U.S. Secretary of State Hillary Clinton is demanding an end to the widespread rapes and attacks on women in the eastern Democratic Republic of Congo.

Clinton spoke to reporters Tuesday after meeting with Congolese President Joseph Kabila in Goma, the capital of Congo's volatile North Kivu province.

She said there should be "no impunity" for the sexual and gender-based violence in the region, and called for arrests, prosecutions, and punishments.


Iranian opposition leader Mahdi Karroubi announced Sunday that he has received reports of jailers raping prisoners during the government crackdown on protesters after June's disputed presidential election. Karroubi, a reformist candidate defeated by President Mahmoud Ahmadinejad in the election, has stated that former senior officials notified him of the abuses, reports the Associated Press.


* NOTE: Article below contains disturbing content.
GOMA, Congo — It was around 11 p.m. when armed men burst into Kazungu Ziwa’s hut, put a machete to his throat and yanked down his pants. Mr. Ziwa is a tiny man, about four feet, six inches tall. He tried to fight back, but said he was quickly beaten down.
“Then they raped me,” he said. “It was horrible, physically. I was dizzy. My thoughts just left me.”

NEW YORK, United States, July 24 (UNHCR) – A landmark meeting in New York, co-organized by the UN refugee agency, has given important impetus to efforts to eradicate discrimination against forcibly displaced and stateless females, including rape, domestic violence and other abuses.
The July 16-17 seminar, the first of its kind, brought together officials from UNHCR and the Office of the High Commissioner for Human Rights (OHCHR) with 15 independent experts from around the world who serve on the UN Committee on the Elimination of Discrimination Against Women (CEDAW).

WASHINGTON — US Secretary of State Hillary Clinton will visit the troubled east of the Democratic Republic of Congo on her upcoming Africa trip to push to end soaring violence against women, a top aide said Thursday.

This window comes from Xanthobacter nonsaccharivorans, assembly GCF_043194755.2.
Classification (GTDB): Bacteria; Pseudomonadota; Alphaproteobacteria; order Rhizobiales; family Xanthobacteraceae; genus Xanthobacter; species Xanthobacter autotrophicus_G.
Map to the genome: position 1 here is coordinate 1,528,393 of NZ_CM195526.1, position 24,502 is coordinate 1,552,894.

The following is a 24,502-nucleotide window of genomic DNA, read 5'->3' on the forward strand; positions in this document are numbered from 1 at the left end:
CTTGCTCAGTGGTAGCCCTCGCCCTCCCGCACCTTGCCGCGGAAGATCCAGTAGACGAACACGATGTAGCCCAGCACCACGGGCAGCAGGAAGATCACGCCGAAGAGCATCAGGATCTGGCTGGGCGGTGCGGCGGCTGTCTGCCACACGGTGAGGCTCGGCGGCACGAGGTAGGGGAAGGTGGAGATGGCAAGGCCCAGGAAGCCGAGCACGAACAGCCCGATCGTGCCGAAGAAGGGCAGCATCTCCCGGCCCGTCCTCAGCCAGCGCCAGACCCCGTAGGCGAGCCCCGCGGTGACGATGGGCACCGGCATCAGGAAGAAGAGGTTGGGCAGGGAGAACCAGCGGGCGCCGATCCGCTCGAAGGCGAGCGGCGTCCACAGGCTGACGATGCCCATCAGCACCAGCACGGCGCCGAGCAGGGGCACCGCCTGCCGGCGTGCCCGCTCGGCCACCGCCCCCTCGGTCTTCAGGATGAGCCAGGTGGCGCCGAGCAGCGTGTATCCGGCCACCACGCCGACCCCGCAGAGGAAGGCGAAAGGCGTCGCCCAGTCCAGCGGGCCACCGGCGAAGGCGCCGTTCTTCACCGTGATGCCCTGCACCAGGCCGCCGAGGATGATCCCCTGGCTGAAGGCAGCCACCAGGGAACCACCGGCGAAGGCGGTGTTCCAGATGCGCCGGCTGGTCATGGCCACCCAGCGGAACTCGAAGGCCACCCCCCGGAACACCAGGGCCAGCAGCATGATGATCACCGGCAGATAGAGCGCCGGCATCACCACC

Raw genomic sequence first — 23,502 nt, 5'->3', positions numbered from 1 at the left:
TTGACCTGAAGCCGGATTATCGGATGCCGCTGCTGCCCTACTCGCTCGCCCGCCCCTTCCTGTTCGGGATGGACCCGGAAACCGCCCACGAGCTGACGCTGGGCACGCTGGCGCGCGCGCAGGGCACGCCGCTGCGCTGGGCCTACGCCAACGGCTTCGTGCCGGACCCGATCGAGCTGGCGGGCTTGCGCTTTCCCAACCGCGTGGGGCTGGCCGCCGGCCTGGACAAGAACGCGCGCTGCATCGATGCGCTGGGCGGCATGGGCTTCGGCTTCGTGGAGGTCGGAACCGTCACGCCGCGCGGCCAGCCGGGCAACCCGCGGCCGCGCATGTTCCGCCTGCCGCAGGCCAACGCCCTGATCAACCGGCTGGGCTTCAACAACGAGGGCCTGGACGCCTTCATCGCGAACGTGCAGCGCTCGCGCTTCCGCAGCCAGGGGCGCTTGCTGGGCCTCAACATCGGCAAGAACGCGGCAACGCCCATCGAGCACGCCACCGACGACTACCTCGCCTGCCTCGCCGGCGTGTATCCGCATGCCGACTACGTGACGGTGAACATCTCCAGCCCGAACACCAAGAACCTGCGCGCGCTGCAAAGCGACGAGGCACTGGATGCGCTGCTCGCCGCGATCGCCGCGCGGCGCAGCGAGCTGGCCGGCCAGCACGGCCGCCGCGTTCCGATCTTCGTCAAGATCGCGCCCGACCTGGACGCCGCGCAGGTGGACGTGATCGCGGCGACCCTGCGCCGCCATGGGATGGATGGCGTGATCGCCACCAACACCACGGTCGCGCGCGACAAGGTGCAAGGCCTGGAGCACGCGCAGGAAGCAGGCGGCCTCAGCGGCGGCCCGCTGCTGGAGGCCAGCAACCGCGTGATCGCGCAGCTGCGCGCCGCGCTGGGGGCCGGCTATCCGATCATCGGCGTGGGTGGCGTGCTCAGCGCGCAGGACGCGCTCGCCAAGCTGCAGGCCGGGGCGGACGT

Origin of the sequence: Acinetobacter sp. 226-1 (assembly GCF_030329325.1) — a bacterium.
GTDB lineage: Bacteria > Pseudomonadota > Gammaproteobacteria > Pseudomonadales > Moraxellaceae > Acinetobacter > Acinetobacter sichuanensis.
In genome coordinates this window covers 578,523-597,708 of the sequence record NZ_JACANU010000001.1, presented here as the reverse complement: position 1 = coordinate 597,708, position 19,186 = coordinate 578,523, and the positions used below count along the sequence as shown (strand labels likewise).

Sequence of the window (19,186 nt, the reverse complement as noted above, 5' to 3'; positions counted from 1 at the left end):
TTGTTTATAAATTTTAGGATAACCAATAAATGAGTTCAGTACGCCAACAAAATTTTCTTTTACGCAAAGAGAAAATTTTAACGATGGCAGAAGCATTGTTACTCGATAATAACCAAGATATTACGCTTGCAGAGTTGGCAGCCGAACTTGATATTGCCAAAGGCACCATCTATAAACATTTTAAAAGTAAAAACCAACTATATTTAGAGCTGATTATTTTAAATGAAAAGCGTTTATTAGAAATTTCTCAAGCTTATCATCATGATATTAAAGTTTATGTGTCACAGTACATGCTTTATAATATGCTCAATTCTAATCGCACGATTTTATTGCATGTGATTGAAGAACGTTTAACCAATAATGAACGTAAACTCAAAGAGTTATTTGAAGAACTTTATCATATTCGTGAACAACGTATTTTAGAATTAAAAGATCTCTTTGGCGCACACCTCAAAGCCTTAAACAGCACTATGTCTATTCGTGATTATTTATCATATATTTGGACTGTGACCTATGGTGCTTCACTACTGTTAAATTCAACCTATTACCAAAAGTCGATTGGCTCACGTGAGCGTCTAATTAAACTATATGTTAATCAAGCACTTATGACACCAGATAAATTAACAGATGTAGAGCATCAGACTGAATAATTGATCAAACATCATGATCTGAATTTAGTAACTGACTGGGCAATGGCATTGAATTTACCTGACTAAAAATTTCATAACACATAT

Clinton will travel to Goma, a city flooded with refugees since the 1994 genocide in neighboring Rwanda, as part of her seven-nation tour starting next week, said Johnnie Carson, the assistant secretary of state for Africa.

Contact: Sopheak Tek
(860)693-2031 Email: tek@sisterslead.org

Culture Is Not An Excuse For Rape
National Organization of Sisters of Color Ending Sexual Assault (SCESA)

By Abdon M. Pallasch
The former No. 2 official of the Catholic church in Chicago admitted that he knew 25 priests broke the law by sexually abusing children but did not report them, according to depositions made public Tuesday.
Auxiliary Bishop Emeritus Raymond E. Goedert's statements show "the lengths they went to to protect their reputation and the priest at the peril of the child," said attorney Jeff Anderson, who represents men who have sued the archdiocese over alleged childhood molestation.

By Greg Allen
State judges in Miami are being asked to mediate a dispute that involves the city, the state and a growing colony of sex offenders.
The colony is an encampment of tents and shacks under a Miami bridge that began when corrections officers began ordering offenders there a few years ago. The shantytown was created in response to local laws that restrict where sex offenders can live.

Tell Me More, NPR, July 13, 2009
Several prominent African-American women, such as Oprah Winfrey and Queen Latifah, have disclosed being sexually abused as girls. In contrast, many well-known known African-American males frame their childhood sexual experiences with women as a source of pride — or a rites of passage — instead of abuse. Dr. Carl Bell, a Chicago psychiatrist, journalist Sylvia Coleman, and Talib Darryl, who was abused as a boy, discuss the double standard.

by Laura Maggi, The Times-Picayune
More than half the time New Orleans police receive reports of rape or other sexual assaults against women, officers classify the matter as a noncriminal "complaint."
Police, who have been touting a decline in rapes, say the share of noncriminal complaints reflects the difficulty officers face in coaxing rape victims to push forward with their complaints.



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